Speaking at halftime of Saturday’s Whitecaps-Impact curtain-raiser, Abbott pointed to Wednesday’s CONCACAF Champions League date which saw Toronto FC fans pack the Rogers Centre, the rekindling of the Impact-Whitecaps rivalry and the fact that Montreal has sold more than 40,000 tickets for next week’s Olympic Stadium home opener.
But, a cynic would question the “all-Canadian” nature of the Impact-Whitecaps match. After all, between the starting lineups of both teams, there was only one player who would be eligible for a Canada call-up; Impact midfielder Patrice Bernier.
If, say, Seattle and Portland were to face each other and there was only one American on the pitch, it would be a major discussion point.
Abbott, though, chose to focus on the positive.
“One of the great things about the league is the diversity of the player pool,” he said, choosing to focus on all the nationalities involved in the game rather than the lack of Canadians.”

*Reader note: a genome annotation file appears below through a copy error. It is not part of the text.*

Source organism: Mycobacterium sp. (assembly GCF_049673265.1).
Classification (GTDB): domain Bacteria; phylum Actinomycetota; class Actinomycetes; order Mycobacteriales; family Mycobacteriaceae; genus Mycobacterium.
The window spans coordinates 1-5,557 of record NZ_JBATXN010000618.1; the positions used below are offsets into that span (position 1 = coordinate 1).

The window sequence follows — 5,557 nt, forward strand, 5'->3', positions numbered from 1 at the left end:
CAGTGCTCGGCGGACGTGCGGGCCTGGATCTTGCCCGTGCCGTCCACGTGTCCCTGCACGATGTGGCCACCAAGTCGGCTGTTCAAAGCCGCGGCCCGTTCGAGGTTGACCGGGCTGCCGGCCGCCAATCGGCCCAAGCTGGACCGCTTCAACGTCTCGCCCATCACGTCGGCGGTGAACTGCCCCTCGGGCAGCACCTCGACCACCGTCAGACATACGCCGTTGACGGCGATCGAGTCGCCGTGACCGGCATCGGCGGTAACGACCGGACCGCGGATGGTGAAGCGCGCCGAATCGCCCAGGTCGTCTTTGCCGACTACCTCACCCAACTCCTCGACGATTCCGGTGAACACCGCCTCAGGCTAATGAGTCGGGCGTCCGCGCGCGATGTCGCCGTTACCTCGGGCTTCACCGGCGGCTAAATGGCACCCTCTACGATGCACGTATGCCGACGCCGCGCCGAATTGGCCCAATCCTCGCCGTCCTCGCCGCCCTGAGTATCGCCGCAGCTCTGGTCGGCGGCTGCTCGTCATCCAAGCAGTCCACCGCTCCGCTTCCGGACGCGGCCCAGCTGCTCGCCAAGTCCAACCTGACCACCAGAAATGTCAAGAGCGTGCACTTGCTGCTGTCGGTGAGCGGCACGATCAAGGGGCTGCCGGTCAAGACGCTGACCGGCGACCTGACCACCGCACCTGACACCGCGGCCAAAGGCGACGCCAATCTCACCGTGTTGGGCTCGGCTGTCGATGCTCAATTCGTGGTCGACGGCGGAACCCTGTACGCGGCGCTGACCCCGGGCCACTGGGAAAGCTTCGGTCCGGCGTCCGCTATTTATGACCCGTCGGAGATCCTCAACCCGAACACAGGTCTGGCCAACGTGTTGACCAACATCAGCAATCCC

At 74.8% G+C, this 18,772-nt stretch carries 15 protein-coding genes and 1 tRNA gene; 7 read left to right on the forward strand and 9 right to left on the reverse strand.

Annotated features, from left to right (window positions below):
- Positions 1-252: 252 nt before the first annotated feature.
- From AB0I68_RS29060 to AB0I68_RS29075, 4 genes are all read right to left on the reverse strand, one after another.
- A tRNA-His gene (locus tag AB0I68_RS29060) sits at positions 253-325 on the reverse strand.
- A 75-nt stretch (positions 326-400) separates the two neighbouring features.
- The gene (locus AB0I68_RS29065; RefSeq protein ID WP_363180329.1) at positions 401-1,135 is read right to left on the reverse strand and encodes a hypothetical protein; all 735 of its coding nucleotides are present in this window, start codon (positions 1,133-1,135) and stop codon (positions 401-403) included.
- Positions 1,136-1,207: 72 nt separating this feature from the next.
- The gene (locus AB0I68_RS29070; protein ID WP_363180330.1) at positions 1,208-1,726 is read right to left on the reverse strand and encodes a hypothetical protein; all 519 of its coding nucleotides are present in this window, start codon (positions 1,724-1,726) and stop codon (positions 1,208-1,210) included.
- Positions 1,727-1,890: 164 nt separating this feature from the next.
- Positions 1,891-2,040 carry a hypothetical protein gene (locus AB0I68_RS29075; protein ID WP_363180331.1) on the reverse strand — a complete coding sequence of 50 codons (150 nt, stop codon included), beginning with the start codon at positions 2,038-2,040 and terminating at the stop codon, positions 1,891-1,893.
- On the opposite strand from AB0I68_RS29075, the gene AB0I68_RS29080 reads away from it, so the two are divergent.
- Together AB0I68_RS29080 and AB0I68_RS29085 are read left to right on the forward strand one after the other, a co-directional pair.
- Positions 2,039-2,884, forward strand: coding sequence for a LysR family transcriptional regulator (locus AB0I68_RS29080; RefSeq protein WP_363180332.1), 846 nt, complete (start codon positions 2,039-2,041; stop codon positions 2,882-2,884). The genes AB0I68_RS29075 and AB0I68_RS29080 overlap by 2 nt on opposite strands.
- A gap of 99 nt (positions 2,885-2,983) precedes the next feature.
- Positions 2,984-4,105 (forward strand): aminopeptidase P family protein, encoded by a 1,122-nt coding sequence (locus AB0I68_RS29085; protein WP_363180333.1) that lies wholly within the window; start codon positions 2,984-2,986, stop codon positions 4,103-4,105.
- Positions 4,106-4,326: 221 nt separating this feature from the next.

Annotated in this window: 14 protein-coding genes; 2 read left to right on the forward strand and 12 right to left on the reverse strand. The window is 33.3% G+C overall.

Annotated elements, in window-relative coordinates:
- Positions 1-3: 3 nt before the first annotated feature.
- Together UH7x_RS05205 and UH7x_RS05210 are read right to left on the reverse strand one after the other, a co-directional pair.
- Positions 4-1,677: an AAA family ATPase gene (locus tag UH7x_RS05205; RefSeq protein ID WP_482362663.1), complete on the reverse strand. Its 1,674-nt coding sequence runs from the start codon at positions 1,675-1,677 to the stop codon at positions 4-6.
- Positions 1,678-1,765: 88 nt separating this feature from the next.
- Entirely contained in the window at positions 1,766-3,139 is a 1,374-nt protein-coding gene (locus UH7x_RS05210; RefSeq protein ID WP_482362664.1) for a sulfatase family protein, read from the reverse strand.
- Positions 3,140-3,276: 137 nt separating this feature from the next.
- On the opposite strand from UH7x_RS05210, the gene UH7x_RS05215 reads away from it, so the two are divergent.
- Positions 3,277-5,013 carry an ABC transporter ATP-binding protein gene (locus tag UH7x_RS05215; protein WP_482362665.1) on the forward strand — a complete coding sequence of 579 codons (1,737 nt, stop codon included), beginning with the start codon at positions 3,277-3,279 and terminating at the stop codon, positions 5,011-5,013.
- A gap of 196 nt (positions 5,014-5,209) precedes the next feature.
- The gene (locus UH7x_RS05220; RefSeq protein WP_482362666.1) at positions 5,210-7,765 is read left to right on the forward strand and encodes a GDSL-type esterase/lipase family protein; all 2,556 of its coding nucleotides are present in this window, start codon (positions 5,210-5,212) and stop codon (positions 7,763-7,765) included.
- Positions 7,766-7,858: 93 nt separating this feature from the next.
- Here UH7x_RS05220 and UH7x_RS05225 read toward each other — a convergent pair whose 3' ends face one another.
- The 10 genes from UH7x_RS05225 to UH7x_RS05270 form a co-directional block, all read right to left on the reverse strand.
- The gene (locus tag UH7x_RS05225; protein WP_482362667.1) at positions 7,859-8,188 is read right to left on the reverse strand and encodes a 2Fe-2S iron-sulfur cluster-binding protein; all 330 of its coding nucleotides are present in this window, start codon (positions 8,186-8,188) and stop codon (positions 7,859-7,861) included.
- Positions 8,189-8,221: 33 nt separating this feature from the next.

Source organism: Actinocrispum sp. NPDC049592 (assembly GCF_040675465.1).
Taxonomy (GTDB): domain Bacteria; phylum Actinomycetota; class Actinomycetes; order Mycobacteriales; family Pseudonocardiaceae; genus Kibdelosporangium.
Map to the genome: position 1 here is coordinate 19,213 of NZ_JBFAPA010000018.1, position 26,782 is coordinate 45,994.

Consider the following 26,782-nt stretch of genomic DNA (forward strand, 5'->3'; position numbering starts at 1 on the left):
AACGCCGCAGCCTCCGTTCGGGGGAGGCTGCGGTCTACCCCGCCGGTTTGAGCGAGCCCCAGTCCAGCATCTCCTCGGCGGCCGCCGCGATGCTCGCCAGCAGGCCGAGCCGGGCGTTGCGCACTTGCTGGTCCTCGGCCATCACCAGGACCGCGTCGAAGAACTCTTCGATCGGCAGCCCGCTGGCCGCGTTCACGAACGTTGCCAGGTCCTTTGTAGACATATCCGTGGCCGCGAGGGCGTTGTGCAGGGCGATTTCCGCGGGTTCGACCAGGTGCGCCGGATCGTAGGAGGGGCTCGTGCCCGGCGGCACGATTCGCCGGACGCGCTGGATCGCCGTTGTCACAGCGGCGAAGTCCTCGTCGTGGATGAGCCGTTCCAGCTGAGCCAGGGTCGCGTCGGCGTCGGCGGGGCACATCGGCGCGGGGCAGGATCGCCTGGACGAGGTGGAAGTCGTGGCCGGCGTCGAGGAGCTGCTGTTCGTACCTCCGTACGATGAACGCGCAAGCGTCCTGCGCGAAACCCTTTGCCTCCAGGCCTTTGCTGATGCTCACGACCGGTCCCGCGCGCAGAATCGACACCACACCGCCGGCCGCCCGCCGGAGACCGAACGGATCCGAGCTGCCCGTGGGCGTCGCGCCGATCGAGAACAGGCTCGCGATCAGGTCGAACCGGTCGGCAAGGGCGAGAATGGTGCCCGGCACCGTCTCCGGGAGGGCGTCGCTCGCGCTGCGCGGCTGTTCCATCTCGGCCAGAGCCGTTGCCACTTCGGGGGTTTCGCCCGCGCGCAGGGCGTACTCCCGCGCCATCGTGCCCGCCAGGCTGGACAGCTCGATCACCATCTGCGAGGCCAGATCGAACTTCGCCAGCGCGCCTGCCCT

Last season, when the quota of Canadians required on Canadian teams’ rosters was dropped to three, the league also announced the formation of a task force with the Canadian Soccer Association to improve the quality of our game. Abbott said the process is coming along, slowly.
“It is something that will continue to grow over time.”
Abbott said that he feels MLS has greatly contributed to the improvement of the U.S. national program. But, he added that the process took 17 long years, and is still evolving. Canadian teams have only been in the league since 2007, so the league’s contribution to state of soccer in this country can’t yet be measured.
“If you have players, day in, day out, plying their trade, they are going to get better.”